They had sanctuaries in many parts of Greece, such as Corinth (Paus. ii. 4. § 7), Sparta (iii. 11. § 8), Olympia (v. 15. § 4), Thebes (ix. 2.5. § 4), and elsewhere. The poets sometimes describe them as aged and hideous women, and even as lame, to indicate the slow march of fate (Catull. 64, 306; Ov. Met. xv. 781; Tzetz. ad Lyc. 584) ; but in works of art they are represented as grave maidens, with different attributes, viz., Clotho with a spindle or a roll (the book of fate); Lachesis pointing with a staff to the horoscope on the globe ; and Atropos with a pair of scales, or a sun-dial, or a cutting instrument. It is worthy of remark that the Muse Urania was sometimes represented with the same attributes as Lachesis, and that Aphrodite Urania at Athens, according to an inscription on a Hermes-pillar, was called the oldest of the Moirae. (Paus. i. 19. § 2.)

PEPRO′MENE (Peprômenê), namely etopa, that is, the share destined by fate, occurs also as a proper name in the same sense as Moira or Fate. (Paus. viii. 21. § 2; Hom. Il. iii. 309.)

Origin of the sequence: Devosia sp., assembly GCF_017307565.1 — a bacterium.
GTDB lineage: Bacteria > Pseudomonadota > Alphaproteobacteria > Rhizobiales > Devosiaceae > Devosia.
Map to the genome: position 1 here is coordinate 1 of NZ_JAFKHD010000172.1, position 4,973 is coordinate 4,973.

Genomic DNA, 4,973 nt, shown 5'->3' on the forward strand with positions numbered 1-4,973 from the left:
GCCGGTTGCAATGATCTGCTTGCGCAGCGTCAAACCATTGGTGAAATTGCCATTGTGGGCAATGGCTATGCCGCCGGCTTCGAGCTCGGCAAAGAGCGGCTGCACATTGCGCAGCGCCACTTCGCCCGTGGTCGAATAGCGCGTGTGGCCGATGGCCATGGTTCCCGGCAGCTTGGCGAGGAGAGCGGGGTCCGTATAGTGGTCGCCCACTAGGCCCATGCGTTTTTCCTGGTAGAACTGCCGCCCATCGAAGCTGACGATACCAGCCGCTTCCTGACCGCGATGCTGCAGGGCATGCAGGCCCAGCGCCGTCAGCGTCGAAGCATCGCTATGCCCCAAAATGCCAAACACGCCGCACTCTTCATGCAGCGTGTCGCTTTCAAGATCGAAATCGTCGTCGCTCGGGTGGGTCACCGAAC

Source: Dictionary of Greek and Roman Biography and Mythology.


PARENTAGE & NAMES OF THE MOIRAE

I) DAUGHTERS OF ZEUS & THEMIS

Hesiod, Theogony 901 ff (trans. Evelyn-White) (Greek epic C8th or 7th B.C.) :
"Next [after the goddess Metis] he [Zeus] married bright Themis who bare the Horai (Hours), and Eunomia (Order), Dike (Justice), and blooming Eirene (Peace), who mind the works of mortal men, and the Moirai (Moirae, Fates) to whom wise Zeus gave the greatest honour, Klotho (Clotho), and Lakhesis (Lachesis), and Atropos who give mortal men evil and good to have."

Hesiod, Shield of Heracles 258 ff (trans. Evelyn-White) (Greek epic C8th or 7th B.C.) :
"Klotho (Clotho) and Lakhesis (Lachesis) stood over them, and smaller than they was Atropos, no tall goddess, yet she it is who is eldest of them, and ranked high beyond the two others."

Pseudo-Apollodorus, Bibliotheca 1. 13 (trans. Aldrich) (Greek mythographer C2nd A.D.) :
"With Themis, the daugther of Ouranos (Heaven), he [Zeus] fathered the Horai (Seasons), by name Eirene (Peace), Eunomia (Good Order), and Dike (Justice); also the Moirai (Moirae, Fates), called Klotho (Clotho), Lakhesis (Lachesis), and Atropos."

II) DAUGHTERS OF NYX

Hesiod, Theogony 211 ff (trans. Evelyn-White) (Greek epic C8th or 7th B.C.) :